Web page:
Lately I have been reading a series of science fiction novels which are set thousands (or tens of thousands) of years from now in the fictional world of the far future. In this imagined future, humankind exists alongside of sentient computers which have stupendous quasi-divine intelligence, vastly greater than that of people. The artificial minds regard humankind as a combination of parent, pet, and childlike ward–however, at the same time the supercomputers are controlled by (or at least work with) the world’s wealthiest citizens who use this considerable advantage to consolidate their hold on elite positions and rare resources. The book’s writer was (is?) a lawyer so many of the books’ problems involve lawsuit-style disputes over who controls what property in the face of complex rules and circumstances (some of which are hilarious: for example when two entities merge, they literally integrate together as a hive-mind superorganism). Many scenes involve the hapless human protagonists standing aside baffled as supercilious machines argue over their fate (in impenetrable jargon, of course)—a tableau instantly familiar to anyone who has ever dealt with lawyers. The work is tremendously entertaining and already out of print—so you will need an e-reader or a used book store if you want to find out what happens.
As with most science fiction, the series of novels reminds me not so much of the world of the far future (concerning which… who knows?) but rather of the present. We are currently living through a great revolution: every year our machines become substantially more powerful and more intelligent. Thanks to devices of all sorts, today’s world is ever more efficient which, in turn, makes the price of goods and services cheaper. Although it sometimes seems otherwise, production costs for just about everything keep going down (even though many industries are coming under the influence of cartels and monopolies). At first the growing utility of machines was only evident in industry where machines and industrial robots started performing the tasks of assembly line workers (to make textiles, refrigerators, automobiles, airplanes or such), but now computer programs are taking over for accountants, librarians, stock-brokers, and bookkeepers. Inhumanly precise robots can now even do the work of surgeons, sculptors, and pastry chefs.
Ostensibly we are all beneficiaries of this revolution. Economic and moral philosophers have talked about a “post-scarcity” society where all essentials are cheaply provided to everyone and the only premium is on luxury goods and services. It is reasonable to argue that citizens of the first world (and even in parts of the developing world) are entering such an economic paradigm: everyone has a pleather couch, a big screen TV, and all the corn-based junk food they can cram in their pantry. Yet somehow Netflix and Doritos lose their savor when nobody has a worthwhile job. Technological change and attendant globalization are causing tremendous inequality as labor becomes irrelevant and capital becomes more important. It is more than just a political canard that the middle class is disappearing.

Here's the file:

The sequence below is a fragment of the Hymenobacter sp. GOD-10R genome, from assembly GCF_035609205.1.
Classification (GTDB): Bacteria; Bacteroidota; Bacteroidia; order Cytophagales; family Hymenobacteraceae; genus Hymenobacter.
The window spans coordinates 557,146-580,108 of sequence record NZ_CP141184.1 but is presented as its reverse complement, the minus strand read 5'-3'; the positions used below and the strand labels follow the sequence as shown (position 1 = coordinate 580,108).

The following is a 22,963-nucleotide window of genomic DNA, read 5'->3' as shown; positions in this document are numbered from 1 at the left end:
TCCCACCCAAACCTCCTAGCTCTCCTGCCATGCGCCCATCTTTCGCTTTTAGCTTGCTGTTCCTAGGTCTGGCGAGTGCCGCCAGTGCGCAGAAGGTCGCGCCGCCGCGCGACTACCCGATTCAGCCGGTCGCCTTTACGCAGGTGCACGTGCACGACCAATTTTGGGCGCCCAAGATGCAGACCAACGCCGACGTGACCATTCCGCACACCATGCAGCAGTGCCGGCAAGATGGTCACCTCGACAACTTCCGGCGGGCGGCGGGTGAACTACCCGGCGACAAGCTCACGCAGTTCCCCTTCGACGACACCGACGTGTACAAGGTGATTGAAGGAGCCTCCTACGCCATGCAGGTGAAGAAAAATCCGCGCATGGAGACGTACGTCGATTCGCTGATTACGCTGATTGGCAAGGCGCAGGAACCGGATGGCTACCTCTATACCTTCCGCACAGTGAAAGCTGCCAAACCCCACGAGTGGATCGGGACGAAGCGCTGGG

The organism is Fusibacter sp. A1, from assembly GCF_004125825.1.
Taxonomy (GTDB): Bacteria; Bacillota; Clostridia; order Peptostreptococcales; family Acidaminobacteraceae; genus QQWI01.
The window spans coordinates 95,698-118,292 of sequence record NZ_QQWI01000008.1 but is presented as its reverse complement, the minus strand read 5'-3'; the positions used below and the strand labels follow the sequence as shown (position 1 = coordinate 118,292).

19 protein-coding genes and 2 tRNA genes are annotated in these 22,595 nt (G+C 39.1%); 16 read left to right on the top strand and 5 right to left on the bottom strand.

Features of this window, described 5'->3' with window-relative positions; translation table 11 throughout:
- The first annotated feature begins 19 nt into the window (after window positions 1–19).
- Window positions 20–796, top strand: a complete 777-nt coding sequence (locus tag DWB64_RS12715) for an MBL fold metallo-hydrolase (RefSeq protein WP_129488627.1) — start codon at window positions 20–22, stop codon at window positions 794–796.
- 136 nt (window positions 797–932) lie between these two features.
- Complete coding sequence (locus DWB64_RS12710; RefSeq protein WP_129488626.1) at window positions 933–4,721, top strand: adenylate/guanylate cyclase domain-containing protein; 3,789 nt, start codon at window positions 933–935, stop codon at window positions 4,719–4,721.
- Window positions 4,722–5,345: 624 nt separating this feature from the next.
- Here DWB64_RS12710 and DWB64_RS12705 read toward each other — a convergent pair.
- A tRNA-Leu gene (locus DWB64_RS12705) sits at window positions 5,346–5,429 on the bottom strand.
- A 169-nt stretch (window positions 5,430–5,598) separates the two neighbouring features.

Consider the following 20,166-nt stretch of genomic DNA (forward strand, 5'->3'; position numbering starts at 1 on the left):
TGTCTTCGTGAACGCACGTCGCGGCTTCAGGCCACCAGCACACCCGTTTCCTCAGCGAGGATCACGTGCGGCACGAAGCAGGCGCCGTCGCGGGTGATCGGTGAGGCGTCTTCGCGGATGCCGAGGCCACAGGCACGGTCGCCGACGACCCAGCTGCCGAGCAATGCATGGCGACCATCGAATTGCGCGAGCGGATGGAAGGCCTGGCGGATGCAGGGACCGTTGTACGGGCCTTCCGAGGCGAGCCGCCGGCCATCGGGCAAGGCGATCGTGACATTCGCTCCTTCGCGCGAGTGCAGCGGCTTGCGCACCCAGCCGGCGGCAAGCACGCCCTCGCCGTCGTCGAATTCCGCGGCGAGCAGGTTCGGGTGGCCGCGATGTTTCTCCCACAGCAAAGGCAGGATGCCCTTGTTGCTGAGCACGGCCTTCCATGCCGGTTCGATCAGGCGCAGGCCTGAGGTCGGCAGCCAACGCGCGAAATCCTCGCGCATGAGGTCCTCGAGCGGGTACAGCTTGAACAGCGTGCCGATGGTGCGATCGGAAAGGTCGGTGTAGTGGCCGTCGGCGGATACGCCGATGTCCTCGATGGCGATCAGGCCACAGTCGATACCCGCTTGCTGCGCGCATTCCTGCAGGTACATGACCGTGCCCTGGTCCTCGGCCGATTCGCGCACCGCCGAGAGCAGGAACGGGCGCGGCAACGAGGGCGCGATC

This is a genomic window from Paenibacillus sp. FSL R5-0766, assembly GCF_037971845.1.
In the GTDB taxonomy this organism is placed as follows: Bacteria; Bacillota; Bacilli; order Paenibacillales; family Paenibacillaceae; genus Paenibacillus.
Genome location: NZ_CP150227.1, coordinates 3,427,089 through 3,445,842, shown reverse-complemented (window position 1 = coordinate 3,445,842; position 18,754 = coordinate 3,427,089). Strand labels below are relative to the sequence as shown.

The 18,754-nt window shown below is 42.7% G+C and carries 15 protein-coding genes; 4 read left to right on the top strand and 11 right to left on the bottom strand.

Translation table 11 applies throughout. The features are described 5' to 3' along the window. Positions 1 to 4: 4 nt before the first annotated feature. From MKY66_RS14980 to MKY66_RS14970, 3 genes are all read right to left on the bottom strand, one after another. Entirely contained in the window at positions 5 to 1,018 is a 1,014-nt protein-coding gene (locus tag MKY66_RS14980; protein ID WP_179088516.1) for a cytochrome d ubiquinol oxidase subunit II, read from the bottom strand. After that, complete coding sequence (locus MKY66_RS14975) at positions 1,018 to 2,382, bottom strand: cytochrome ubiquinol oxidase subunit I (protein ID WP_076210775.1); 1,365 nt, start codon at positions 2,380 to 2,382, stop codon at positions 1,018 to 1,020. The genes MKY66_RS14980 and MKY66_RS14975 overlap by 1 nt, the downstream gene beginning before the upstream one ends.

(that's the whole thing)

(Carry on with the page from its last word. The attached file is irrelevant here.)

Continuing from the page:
Secretaries, factory drudges, and travel agents are beginning to seem archaic–like scribes and icemen. If such trends continue oncologists, soldiers, writers, radiologists, and actuaries will begin to disappear as well. Carefully combing the daily news, one increasingly reads about breakthroughs which allow computer programs and elaborate machinery to efficiently do white collar jobs. Here is an example article about how stock traders are being replaced by cold inhuman computers (which, strangely, still contrive to be more likeable than the traders). Soon the only people who will be productive will be the super-elites who own robotic factories, proprietary software, and energy production facilities (and consequently everything else).
Of course the hollowing out of the American middle class and the rise of the super billionaires is not only due to more effective technology. Globalization of world labor markets and the afore-mentioned cartels (and rent-seeking) are also factors. Expensive machines do not have all the jobs: it is cheaper to outsource light manufacturing overseas where inexpensive labor and minimal regulation ensure maximum profits. Yet, it seems the day is coming when society becomes so stratified that there will be few ways to enter the top echelon of society. Capital & equity will have meaning. Labor and innovation will be worthless.
Of course maybe I am being paranoid. Perhaps the machines will also usurp the leaders who stand at the pinnacle of social power/wealth (or the elites will otherwise be deposed) and we can all work two day workweeks and spend the rest of the time going to petting zoos and having online conversations with friends. Maybe the supercomputers will just kill us all off like we did with earlier hominids.
Again, who knows? We are talking about the future. But right now society is not keeping up with the pace of machine innovation. As a consequence we face all sorts of alarming class ossification, wage stagnation, unemployment, and political gridlock. Those of us who still have jobs should start to think about the ramifications of obsolescence in the face of ever-better machines–for that fate is coming. In the near future, travel agents won’t be the only ones who have lost their jobs to the march of progress. Unless you are the richest person in Venezuela or the Duke of Windsor, you will soon not have a meaningful job. Will you enjoy a life of empty leisure and fey entertainment like my housecat or will you be stuck working 65 hours a week doing some task which the economy deems to be beneath the dignity of machines?